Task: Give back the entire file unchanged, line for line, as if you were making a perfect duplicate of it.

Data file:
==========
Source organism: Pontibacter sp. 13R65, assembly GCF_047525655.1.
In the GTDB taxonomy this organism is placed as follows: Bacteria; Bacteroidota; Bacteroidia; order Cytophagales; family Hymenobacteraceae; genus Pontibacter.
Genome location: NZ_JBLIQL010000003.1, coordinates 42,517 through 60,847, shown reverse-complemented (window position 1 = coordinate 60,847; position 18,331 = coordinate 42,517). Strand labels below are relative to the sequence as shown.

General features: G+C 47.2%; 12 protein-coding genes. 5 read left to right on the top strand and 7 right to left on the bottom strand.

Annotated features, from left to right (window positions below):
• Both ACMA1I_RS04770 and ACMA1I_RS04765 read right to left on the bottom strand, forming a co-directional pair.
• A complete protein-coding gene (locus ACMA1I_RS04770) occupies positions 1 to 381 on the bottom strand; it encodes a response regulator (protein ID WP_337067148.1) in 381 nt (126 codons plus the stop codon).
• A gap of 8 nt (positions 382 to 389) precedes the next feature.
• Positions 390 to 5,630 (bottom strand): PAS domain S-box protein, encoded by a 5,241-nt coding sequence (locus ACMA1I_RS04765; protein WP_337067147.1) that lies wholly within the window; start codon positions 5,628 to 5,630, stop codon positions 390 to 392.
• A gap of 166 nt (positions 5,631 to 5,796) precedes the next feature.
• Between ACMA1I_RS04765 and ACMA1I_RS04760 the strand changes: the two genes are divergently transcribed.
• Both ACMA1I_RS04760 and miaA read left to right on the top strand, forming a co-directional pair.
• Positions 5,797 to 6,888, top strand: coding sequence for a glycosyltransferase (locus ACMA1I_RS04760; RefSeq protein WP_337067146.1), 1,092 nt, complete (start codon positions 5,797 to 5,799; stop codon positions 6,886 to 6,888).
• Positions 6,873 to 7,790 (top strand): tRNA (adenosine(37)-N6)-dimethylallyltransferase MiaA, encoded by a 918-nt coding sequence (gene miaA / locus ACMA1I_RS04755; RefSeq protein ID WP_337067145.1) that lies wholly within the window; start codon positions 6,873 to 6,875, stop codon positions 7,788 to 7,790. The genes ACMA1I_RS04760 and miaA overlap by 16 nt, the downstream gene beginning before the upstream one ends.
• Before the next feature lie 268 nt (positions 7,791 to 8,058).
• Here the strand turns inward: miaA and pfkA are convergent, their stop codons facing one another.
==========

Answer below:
Source organism: Pontibacter sp. 13R65, assembly GCF_047525655.1.
In the GTDB taxonomy this organism is placed as follows: Bacteria; Bacteroidota; Bacteroidia; order Cytophagales; family Hymenobacteraceae; genus Pontibacter.
Genome location: NZ_JBLIQL010000003.1, coordinates 42,517 through 60,847, shown reverse-complemented (window position 1 = coordinate 60,847; position 18,331 = coordinate 42,517). Strand labels below are relative to the sequence as shown.

General features: G+C 47.2%; 12 protein-coding genes. 5 read left to right on the top strand and 7 right to left on the bottom strand.

Annotated features, from left to right (window positions below):
• Both ACMA1I_RS04770 and ACMA1I_RS04765 read right to left on the bottom strand, forming a co-directional pair.
• A complete protein-coding gene (locus ACMA1I_RS04770) occupies positions 1 to 381 on the bottom strand; it encodes a response regulator (protein ID WP_337067148.1) in 381 nt (126 codons plus the stop codon).
• A gap of 8 nt (positions 382 to 389) precedes the next feature.
• Positions 390 to 5,630 (bottom strand): PAS domain S-box protein, encoded by a 5,241-nt coding sequence (locus ACMA1I_RS04765; protein WP_337067147.1) that lies wholly within the window; start codon positions 5,628 to 5,630, stop codon positions 390 to 392.
• A gap of 166 nt (positions 5,631 to 5,796) precedes the next feature.
• Between ACMA1I_RS04765 and ACMA1I_RS04760 the strand changes: the two genes are divergently transcribed.
• Both ACMA1I_RS04760 and miaA read left to right on the top strand, forming a co-directional pair.
• Positions 5,797 to 6,888, top strand: coding sequence for a glycosyltransferase (locus ACMA1I_RS04760; RefSeq protein WP_337067146.1), 1,092 nt, complete (start codon positions 5,797 to 5,799; stop codon positions 6,886 to 6,888).
• Positions 6,873 to 7,790 (top strand): tRNA (adenosine(37)-N6)-dimethylallyltransferase MiaA, encoded by a 918-nt coding sequence (gene miaA / locus ACMA1I_RS04755; RefSeq protein ID WP_337067145.1) that lies wholly within the window; start codon positions 6,873 to 6,875, stop codon positions 7,788 to 7,790. The genes ACMA1I_RS04760 and miaA overlap by 16 nt, the downstream gene beginning before the upstream one ends.
• Before the next feature lie 268 nt (positions 7,791 to 8,058).
• Here the strand turns inward: miaA and pfkA are convergent, their stop codons facing one another.